In January 2004, the Supreme Court issued a decision stating that certain 1995 Mining Act provisions, which allowed 100% ownership, management and control of local mines by foreign firms, were unconstitutional. CPA welcomed the SC ruling, and continues to call for the cancellation of other mining applications, genuine rehabilitation of mined-out areas, compensation for victims of mining-related disasters, and a stop to expansion programs of existing mining firms.

Another focus campaign of CPA is the continued operation and expansion of the Lepanto Consolidated Mining Company in Mankayan Benguet. Affected communities have been complaining of land subsidence, pollution of the Abra river from the toxic tailings dam, other environmental and health impacts of the project. CPA spearheaded the formation of the Save the Abra River Movement (STARM), a broad coalition of various sectors and concerned citizens.

Divisive and deceptive laws and policies

CPA came out with its critique of the Indigenous Peoples’ Rights Act (IPRA) after it was passed in 1997. This law, while sounding progressive in language, does not provide for the actual recognition of ancestral land rights and indigenous peoples’ control over their resources. Inspite of the passage of this law on indigenous peoples rights, indigenous communities in the Cordillera and the rest of the country remains confronted with serious problems on the violation of their collective rights over their land and resources and human rights violations by development aggression and militarization being pursued by the government. CPA continues to fight assert the collective rights of indigenous peoples over their land and resources, for self-determination and genuine people’s development.

CPA also came out with its critique on the National Integrated Protected Area System (NIPAS) and other related forestry and land laws and policies, adversely affecting indigenous peoples.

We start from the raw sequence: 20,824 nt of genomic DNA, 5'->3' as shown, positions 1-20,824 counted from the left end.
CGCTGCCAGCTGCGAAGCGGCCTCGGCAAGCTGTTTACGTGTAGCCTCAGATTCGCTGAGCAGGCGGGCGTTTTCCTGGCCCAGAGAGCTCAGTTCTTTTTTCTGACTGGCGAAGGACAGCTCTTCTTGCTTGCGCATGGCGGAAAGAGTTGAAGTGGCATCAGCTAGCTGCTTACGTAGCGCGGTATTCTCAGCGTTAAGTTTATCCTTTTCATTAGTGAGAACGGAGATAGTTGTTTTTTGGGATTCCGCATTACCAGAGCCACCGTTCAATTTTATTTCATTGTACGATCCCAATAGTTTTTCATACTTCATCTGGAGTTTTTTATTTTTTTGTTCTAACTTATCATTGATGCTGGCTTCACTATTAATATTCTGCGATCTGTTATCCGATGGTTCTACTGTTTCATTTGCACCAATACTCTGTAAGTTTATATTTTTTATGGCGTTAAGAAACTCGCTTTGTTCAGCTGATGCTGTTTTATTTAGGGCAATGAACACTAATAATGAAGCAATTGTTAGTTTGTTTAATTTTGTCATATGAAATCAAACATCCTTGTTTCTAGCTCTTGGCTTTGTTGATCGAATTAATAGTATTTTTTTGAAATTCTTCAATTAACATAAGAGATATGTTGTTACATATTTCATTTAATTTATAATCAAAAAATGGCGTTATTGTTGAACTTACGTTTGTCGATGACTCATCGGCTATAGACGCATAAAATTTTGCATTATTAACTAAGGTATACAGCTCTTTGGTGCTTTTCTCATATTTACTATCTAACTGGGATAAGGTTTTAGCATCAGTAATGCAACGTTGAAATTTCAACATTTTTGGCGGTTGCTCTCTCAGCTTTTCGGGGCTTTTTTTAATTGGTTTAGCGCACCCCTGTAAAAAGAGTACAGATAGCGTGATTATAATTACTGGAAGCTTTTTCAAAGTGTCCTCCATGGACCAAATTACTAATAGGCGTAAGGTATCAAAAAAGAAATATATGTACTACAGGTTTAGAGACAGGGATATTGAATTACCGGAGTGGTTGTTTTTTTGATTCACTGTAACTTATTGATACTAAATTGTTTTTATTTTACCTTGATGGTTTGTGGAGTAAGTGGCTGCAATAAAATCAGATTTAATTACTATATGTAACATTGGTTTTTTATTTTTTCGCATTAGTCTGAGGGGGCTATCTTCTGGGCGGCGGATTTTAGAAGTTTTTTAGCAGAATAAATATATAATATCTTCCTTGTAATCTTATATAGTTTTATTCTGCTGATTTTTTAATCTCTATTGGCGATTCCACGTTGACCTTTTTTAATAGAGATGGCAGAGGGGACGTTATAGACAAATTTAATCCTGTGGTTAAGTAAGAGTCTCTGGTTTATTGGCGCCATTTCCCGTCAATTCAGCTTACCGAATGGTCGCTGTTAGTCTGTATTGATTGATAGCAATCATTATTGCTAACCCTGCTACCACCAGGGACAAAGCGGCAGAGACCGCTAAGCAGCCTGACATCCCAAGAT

No to the San Roque dam and other megadams in the Cordillera

From 1998 onwards, CPA launched its sustained campaign against the San Roque Multi-purpose Dam, with its member-organizations of the affected communities. This campaign generated a very broad support at the regional, national and international levels. It has engaged in direct lobby work with the dam-funder, the Japan Bank for International Cooperation (JBIC) as well as with national legislative bodies. The dam project is currently in operation, and CPA continues to oppose this destructive project and other planned mega-dams in the region.

Militarization and ethnocide

Through the years, CPA has exposed countless cases of human rights violations committed in the region, and fought for justice and compensation to victims of militarization.

Massive military deployment, sustained military operations, and aggressive recruitment of paramilitary forces among the village folk, have resulted in numerous human rights violations, more tribal conflicts, community disharmony, and general instability in the Cordillera countrysides.

CPA has thus been calling for the pullout of military forces, the dismantling of paramilitary units, and justice to all victims of human rights violations.

National issues

CPA has been active in tackling major national issues in its public information, education and direct-action activities. These include its opposition to national policies that implement structural adjustment programs imposed by the World Bank and Asian Development Bank, and WTO-imposed policies on privatization, liberalization and de-regulation of basic industries, services and agriculture.

Within this framework, CPA, mainly through its Metro Baguio Chapter, the Tongtongan ti Umili (TTU), has been spearheading protest actions against the privatization of power, against the deregulation of the oil industry causing a long series of oil price hikes, and against the worsening economic crisis and political repression.

CPA was also in the forefront of the popular campaign and mobilizations demanding the ouster of then President Joseph Estrada, who was being impeached for plunder and other charges.

CPA has also been also active in the protest campaign against the US wars of aggression and continuing occupation of Iraq and Afghanistan, in the campaign against the US global counter-terror crusade that is being supported and promoted by the current Gloria Macapagal-Arroyo regime. It actively participates in direct actions calling for the pullout of US military forces in the Philippines, and asserts the Filipino people’s rights to national sovereignty and territorial integrity.

International advocacy, networking and solidarity

Since its formation, CPA has committed itself to establishing friendly and principled relations with overseas indigenous peoples’ organizations, advocate groups, and progressive individuals and institutions.

In 1987, CPA organized and hosted the first Asian Indigenous Peoples Solidarity Conference, which led to the establishment of the Asia Indigenous Peoples Pact (AIPP). This organization remains as a major Asian IP formation, and CPA is presently in its executive committee as represented by its Chairperson.

CPA also organized and hosted the First Asian Indigenous Women’s Conference in January 1990, which led to the formation of the Asia Indigenous Women’s Network (AIWN).